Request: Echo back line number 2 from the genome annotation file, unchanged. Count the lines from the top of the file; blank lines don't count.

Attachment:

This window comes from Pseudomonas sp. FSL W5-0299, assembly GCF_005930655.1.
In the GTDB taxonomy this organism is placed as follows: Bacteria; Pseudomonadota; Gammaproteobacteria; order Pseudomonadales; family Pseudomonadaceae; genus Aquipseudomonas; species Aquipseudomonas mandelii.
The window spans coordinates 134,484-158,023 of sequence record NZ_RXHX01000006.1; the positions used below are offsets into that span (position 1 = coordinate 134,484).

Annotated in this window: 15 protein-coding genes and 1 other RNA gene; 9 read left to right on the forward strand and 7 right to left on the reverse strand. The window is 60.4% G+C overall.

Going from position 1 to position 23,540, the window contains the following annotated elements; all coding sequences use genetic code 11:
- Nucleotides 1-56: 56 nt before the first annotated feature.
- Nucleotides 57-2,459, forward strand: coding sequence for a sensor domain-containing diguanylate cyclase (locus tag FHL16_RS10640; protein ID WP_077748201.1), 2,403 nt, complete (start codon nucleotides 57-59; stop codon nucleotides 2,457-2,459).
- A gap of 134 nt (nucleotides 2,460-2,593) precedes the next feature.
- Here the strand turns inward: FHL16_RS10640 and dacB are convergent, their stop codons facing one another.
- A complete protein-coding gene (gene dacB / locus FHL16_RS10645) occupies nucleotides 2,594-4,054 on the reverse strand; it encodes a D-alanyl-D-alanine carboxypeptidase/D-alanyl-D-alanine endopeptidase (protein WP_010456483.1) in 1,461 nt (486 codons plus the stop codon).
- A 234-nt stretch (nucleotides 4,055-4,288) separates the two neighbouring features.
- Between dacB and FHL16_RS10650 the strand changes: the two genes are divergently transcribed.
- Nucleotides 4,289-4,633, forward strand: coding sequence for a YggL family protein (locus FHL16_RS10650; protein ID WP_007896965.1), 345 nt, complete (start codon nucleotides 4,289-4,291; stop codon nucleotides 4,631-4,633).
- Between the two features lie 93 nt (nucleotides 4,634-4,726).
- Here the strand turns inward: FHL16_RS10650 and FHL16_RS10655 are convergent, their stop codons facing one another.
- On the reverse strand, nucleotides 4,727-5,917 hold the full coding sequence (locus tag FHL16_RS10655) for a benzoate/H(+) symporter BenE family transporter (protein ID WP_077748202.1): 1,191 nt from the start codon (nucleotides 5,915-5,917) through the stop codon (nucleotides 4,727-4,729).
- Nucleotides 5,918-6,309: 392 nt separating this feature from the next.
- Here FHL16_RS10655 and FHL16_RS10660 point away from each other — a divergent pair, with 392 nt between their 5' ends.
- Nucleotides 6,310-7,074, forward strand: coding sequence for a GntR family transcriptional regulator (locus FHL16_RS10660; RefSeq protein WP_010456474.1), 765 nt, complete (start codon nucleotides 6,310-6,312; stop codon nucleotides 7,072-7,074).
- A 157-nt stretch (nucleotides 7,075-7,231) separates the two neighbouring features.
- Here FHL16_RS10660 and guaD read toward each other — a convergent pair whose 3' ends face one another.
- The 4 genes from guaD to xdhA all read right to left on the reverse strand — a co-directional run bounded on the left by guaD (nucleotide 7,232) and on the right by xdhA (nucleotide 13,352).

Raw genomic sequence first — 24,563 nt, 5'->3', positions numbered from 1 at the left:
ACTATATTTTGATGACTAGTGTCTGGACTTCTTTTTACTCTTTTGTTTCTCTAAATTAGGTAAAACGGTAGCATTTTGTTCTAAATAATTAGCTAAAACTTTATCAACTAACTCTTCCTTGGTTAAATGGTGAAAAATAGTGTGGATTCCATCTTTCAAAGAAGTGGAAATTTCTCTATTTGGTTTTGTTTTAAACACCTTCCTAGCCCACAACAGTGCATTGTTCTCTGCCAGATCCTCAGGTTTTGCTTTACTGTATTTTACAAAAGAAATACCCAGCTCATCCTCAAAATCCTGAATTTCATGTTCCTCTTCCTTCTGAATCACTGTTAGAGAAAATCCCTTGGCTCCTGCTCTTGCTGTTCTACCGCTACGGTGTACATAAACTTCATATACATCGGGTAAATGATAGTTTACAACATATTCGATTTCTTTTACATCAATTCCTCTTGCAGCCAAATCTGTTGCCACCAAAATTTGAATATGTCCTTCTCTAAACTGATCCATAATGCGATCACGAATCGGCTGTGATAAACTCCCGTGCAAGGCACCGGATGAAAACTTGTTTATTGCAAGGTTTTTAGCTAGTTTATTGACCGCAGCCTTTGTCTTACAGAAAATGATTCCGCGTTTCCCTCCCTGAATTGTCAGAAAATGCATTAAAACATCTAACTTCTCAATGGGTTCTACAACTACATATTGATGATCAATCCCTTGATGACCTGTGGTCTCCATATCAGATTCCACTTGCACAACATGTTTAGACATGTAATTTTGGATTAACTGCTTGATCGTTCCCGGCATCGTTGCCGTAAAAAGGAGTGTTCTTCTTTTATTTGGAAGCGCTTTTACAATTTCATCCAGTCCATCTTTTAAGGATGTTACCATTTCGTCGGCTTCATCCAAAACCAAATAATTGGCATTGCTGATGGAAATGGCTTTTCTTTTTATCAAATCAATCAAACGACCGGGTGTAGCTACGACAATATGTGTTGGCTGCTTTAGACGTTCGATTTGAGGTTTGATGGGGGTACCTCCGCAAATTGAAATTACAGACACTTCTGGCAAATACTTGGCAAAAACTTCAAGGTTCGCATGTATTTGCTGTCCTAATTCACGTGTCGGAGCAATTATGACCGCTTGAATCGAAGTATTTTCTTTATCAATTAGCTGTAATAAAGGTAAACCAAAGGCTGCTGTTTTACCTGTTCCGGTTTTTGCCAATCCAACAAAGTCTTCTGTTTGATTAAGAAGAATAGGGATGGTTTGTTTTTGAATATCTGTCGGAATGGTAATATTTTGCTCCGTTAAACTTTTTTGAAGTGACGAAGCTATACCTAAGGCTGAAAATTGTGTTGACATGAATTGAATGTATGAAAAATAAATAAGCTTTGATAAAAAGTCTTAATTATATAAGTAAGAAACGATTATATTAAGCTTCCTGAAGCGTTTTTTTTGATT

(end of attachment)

In the GTDB taxonomy this organism is placed as follows: Bacteria; Pseudomonadota; Gammaproteobacteria; order Pseudomonadales; family Pseudomonadaceae; genus Aquipseudomonas; species Aquipseudomonas mandelii.